2. Callender E, Hammond DE (1982) Nutrient exchange across the sediment–water interface in the Potomac River estuary. Estuar Coast Shelf Sci 15:395–413CrossRefGoogle Scholar
  3. De Lucas Pardo MA (2014) Effect of biota on fine sediment transport processes. A study of lake Markermeer. Ph.D. dissertation, Delft UniversityGoogle Scholar
  4. De Lucas Pardo MA, Bakker M, Van Kessel T, Cozzoli F, Winterwerp JC (2013) Erodibility of soft freshwater sediments in Markermeer: the role of bioturbation by meiobenthic fauna. Ocean Dyn 63:1137–1150CrossRefGoogle Scholar
  5. Egozcue JJ, Pawlowsky GV, Mateu Figueras F, Barceló Vidal C (2003) Isometric logratio transformations for compositional data analysis. Math Geol 35:279–300CrossRefGoogle Scholar
  6. Fillos J, Swanson WR (1975) The release rate of nutrients from river and lake sediments. Water Pollut Control Fed J 47:1032–1042Google Scholar
  7. Filzmoser P, Hron K, Reimann C, Garret RG (2009) Robust factor analysis for compositional data. Comput Geosci 35:1854–1861CrossRefGoogle Scholar
  8. Fisher B, Lick WJ, McCall PL, Robbins JA (1980) Vertical mixing of lake sediments by tubificid oligochaetes. J Geophys Res 85:3997–4006CrossRefGoogle Scholar
  9. Fowler DJ, Goodnight CJ (1965) The effect of environmental factors on the respiration of Tubifex. Am Midl Nat 74:418–428CrossRefGoogle Scholar
  10. Griffioen J (2006) Extent of immobilization of phosphate during aeration of nutrient-rich, anoxic groundwater. J Hydrol 320:359–369CrossRefGoogle Scholar
  11. Han P, Bartels DM (1996) Temperature dependence of oxygen diffusion in H2O and D2O. J Phys Chem 100:5597–5602CrossRefGoogle Scholar
  12. Hansen K, Kristensen E (1997) Impact of macrofaunal recolonization on benthic metabolism and nutrient fluxes in a shallow marine sediment previously overgrown with macroalgal mats. Estuar Coast Shelf Sci 45:613–628CrossRefGoogle Scholar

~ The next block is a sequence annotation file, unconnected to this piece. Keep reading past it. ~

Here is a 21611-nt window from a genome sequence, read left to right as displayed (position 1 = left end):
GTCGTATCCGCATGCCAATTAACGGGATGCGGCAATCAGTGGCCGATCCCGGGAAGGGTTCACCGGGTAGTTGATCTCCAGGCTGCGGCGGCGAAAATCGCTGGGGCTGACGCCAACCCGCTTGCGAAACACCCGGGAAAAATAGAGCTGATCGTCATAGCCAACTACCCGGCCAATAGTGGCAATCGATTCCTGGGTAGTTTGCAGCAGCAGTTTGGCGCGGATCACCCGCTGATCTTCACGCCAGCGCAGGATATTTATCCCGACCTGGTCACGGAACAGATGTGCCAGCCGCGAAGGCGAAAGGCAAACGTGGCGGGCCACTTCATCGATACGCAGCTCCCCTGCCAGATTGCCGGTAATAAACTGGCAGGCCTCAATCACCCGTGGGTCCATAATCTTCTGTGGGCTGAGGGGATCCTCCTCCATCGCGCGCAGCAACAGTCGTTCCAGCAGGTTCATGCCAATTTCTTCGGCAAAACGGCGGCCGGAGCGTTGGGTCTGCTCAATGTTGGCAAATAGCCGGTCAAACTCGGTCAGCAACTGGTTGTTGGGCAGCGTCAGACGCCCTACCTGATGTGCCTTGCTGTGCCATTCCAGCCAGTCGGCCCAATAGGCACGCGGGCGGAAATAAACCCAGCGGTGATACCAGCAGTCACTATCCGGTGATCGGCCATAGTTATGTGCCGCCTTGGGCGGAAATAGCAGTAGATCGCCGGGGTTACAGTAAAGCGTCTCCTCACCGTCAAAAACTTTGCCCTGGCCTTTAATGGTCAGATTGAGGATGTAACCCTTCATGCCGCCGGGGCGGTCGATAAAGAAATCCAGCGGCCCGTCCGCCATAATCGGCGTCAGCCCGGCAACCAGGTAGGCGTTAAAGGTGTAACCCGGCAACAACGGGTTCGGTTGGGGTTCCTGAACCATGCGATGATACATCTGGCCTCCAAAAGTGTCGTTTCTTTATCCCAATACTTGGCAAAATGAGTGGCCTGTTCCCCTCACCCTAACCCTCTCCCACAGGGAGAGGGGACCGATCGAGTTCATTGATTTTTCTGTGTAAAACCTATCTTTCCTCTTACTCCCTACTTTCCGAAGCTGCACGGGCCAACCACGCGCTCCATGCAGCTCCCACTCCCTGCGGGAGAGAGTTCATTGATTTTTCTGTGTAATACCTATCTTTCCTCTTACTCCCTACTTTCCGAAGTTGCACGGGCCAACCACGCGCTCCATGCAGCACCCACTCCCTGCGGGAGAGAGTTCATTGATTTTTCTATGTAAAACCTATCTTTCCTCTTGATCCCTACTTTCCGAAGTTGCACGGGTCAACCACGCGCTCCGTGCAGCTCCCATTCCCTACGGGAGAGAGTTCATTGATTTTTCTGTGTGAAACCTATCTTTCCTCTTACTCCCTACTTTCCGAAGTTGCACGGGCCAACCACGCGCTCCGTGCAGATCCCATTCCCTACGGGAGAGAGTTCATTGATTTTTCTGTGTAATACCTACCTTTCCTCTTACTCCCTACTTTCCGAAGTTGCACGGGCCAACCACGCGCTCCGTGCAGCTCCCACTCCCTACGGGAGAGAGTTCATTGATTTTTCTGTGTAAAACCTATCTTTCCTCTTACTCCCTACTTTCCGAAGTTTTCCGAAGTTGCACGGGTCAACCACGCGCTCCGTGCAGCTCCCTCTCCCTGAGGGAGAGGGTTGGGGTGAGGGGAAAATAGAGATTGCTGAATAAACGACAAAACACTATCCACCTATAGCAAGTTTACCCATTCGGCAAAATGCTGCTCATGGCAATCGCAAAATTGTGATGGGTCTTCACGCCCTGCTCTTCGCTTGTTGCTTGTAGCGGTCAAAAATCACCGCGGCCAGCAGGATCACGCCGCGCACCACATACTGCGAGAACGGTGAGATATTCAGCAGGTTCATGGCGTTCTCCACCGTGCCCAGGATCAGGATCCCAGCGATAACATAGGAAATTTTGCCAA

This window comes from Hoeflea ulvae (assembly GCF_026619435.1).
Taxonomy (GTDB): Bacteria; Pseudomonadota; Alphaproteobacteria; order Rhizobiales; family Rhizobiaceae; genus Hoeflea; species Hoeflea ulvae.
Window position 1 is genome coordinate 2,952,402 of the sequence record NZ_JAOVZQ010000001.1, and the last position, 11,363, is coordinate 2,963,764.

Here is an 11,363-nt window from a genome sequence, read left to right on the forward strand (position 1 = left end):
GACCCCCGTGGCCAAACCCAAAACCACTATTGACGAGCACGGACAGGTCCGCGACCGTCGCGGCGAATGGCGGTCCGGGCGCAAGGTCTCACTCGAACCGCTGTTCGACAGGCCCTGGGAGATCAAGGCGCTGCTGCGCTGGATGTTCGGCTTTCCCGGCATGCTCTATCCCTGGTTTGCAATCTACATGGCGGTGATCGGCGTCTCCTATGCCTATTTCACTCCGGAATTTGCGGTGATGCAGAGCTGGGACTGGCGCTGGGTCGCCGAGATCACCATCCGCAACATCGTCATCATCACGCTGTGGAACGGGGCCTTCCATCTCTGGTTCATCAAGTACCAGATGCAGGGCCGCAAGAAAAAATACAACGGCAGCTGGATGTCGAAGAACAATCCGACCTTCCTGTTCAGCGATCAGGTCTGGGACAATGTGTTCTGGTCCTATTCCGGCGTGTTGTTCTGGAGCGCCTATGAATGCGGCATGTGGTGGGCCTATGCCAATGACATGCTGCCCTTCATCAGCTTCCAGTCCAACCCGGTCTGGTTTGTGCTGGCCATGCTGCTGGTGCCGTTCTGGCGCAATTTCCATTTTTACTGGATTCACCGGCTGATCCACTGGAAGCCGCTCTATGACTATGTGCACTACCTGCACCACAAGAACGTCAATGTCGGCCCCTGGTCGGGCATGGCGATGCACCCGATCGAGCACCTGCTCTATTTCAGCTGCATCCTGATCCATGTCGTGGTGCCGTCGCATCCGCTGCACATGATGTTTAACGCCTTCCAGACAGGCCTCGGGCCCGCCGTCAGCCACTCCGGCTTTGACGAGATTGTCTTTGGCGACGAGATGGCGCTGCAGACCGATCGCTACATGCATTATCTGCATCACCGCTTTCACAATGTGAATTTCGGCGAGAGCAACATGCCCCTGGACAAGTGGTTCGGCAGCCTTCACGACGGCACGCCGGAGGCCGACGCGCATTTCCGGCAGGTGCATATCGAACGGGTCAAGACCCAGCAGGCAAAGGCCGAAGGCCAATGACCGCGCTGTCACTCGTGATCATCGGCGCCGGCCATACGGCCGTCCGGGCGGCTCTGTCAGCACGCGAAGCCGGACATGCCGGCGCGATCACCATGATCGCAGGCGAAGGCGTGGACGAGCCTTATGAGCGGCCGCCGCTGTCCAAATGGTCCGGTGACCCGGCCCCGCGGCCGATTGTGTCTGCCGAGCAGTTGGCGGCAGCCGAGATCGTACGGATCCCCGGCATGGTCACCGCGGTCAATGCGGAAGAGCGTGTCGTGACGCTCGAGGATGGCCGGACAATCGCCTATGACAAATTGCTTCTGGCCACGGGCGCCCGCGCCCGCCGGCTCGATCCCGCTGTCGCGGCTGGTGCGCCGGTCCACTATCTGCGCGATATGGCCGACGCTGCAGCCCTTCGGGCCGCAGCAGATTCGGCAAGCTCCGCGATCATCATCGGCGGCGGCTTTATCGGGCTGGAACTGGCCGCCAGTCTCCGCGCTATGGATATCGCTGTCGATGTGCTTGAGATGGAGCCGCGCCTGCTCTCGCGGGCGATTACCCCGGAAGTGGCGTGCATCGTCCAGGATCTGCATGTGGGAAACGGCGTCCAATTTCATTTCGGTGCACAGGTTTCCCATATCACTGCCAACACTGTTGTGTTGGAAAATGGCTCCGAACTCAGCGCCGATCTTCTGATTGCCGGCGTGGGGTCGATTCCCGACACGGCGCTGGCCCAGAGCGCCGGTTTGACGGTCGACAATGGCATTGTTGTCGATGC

13. Helder W, De Vries RTP (1979) An automatic phenol-hypochlorite method for the determination of ammonia in sea- and brackish waters. Neth J Sea Res 13:154–160CrossRefGoogle Scholar
  14. Iversen N, Jørgensen BB (1993) Diffusion coefficients of sulfate and methane in marine sediments: influence of porosity. Geochim Cosmochim Acta 57:571–578CrossRefGoogle Scholar
  15. Kitson RE, Mellon MG (1944) Colorimetric determination of phosphorus as molybdivanadophosphoric acid. Ind Eng Chem Anal Ed 16:379–383CrossRefGoogle Scholar
  16. Krantzberg G (1985) The influence of bioturbation on physical, chemical and biological parameters in aquatic environments: a review. Environ Pollut 39:99–122CrossRefGoogle Scholar
  17. Kristensen E (2000) Organic matter diagenesis at the oxic/anoxic interface in coastal marine sediments, with emphasis on the role of burrowing animals. Hydrobiologia 426:1–24CrossRefGoogle Scholar
  18. Kristensen E, Penha-Lopes G, Delefosse M, Valdemarsen T, Quintana CO, Banta GT (2012) What is bioturbation? The need for a precise definition for fauna in aquatic sciences. Mar Ecol Prog Ser 446:285–302CrossRefGoogle Scholar